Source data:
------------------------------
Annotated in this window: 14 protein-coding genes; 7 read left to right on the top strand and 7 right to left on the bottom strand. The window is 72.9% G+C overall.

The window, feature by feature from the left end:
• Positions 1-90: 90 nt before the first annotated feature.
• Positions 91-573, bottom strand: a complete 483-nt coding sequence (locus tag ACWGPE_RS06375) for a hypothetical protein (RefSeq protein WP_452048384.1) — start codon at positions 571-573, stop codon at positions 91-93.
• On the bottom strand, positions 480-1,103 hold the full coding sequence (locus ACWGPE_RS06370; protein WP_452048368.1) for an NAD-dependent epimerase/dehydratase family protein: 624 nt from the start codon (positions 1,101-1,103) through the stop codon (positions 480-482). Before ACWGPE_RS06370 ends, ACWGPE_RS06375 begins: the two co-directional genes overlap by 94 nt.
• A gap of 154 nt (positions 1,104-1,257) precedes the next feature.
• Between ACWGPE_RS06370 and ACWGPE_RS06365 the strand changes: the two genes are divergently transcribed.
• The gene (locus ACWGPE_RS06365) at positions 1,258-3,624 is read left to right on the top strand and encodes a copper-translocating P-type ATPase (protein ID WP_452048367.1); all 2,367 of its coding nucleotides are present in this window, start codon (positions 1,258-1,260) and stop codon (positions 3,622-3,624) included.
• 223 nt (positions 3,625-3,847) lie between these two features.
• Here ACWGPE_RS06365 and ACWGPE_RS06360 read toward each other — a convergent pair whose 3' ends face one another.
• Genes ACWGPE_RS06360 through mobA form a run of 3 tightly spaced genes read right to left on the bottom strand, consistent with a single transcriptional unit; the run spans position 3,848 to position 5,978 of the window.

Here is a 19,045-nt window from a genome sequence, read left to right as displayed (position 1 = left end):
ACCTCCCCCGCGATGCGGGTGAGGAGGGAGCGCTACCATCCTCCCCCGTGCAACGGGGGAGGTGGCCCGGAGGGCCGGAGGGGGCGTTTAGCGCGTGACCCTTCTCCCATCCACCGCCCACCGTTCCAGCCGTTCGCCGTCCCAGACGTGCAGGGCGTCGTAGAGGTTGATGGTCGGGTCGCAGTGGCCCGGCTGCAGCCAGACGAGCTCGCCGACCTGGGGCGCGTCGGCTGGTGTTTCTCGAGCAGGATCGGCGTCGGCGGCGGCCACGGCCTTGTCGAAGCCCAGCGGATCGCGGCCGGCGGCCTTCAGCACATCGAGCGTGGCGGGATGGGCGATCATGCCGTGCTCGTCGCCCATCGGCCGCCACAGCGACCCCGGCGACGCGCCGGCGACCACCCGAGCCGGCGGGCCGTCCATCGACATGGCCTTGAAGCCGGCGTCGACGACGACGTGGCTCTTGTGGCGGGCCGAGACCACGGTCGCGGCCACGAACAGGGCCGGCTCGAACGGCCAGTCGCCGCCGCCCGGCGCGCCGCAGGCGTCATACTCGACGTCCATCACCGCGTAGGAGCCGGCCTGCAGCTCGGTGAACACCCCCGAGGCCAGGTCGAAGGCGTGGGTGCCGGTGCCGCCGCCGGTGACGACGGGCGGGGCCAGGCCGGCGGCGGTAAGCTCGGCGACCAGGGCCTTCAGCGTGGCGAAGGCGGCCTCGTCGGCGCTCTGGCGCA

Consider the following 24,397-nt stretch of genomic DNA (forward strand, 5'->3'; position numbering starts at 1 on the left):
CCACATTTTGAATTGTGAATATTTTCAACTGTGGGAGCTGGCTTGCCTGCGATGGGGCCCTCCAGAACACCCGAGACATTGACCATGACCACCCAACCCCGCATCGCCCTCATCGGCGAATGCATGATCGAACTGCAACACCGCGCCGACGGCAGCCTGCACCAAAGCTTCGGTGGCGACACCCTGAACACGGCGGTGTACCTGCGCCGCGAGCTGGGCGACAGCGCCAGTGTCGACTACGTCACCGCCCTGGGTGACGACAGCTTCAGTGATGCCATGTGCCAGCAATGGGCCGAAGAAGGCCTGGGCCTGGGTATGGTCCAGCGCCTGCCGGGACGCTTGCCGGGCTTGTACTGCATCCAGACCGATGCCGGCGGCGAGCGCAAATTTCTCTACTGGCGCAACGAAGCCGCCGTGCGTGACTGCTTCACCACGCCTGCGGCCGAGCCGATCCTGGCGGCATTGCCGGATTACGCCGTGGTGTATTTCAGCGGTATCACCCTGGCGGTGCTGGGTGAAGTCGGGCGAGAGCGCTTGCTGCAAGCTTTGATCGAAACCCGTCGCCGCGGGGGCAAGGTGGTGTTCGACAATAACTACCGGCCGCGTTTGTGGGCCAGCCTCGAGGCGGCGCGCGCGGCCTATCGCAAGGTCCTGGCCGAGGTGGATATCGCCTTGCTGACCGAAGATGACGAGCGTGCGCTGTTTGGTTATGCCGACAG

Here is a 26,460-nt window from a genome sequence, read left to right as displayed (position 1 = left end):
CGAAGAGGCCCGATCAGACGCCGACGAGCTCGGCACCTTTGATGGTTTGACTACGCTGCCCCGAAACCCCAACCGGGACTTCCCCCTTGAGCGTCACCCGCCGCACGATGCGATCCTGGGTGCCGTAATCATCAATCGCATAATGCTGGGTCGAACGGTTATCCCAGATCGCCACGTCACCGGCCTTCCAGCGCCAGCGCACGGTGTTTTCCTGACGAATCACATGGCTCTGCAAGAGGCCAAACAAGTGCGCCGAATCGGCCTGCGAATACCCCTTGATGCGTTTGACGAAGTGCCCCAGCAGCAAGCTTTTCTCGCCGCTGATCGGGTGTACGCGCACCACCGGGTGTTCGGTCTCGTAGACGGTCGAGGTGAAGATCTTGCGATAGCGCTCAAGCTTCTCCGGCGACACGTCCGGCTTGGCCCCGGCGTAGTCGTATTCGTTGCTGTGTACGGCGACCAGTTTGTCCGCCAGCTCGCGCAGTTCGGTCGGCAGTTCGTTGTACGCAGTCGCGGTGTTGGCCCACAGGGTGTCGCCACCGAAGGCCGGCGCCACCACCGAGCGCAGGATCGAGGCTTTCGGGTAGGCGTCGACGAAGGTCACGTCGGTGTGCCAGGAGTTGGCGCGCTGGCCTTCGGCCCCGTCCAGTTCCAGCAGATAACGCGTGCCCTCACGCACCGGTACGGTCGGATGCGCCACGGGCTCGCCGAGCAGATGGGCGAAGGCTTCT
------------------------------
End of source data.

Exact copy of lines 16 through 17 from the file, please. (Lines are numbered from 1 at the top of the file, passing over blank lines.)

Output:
Here is a 26,460-nt window from a genome sequence, read left to right as displayed (position 1 = left end):
CGAAGAGGCCCGATCAGACGCCGACGAGCTCGGCACCTTTGATGGTTTGACTACGCTGCCCCGAAACCCCAACCGGGACTTCCCCCTTGAGCGTCACCCGCCGCACGATGCGATCCTGGGTGCCGTAATCATCAATCGCATAATGCTGGGTCGAACGGTTATCCCAGATCGCCACGTCACCGGCCTTCCAGCGCCAGCGCACGGTGTTTTCCTGACGAATCACATGGCTCTGCAAGAGGCCAAACAAGTGCGCCGAATCGGCCTGCGAATACCCCTTGATGCGTTTGACGAAGTGCCCCAGCAGCAAGCTTTTCTCGCCGCTGATCGGGTGTACGCGCACCACCGGGTGTTCGGTCTCGTAGACGGTCGAGGTGAAGATCTTGCGATAGCGCTCAAGCTTCTCCGGCGACACGTCCGGCTTGGCCCCGGCGTAGTCGTATTCGTTGCTGTGTACGGCGACCAGTTTGTCCGCCAGCTCGCGCAGTTCGGTCGGCAGTTCGTTGTACGCAGTCGCGGTGTTGGCCCACAGGGTGTCGCCACCGAAGGCCGGCGCCACCACCGAGCGCAGGATCGAGGCTTTCGGGTAGGCGTCGACGAAGGTCACGTCGGTGTGCCAGGAGTTGGCGCGCTGGCCTTCGGCCCCGTCCAGTTCCAGCAGATAACGCGTGCCCTCACGCACCGGTACGGTCGGATGCGCCACGGGCTCGCCGAGCAGATGGGCGAAGGCTTCT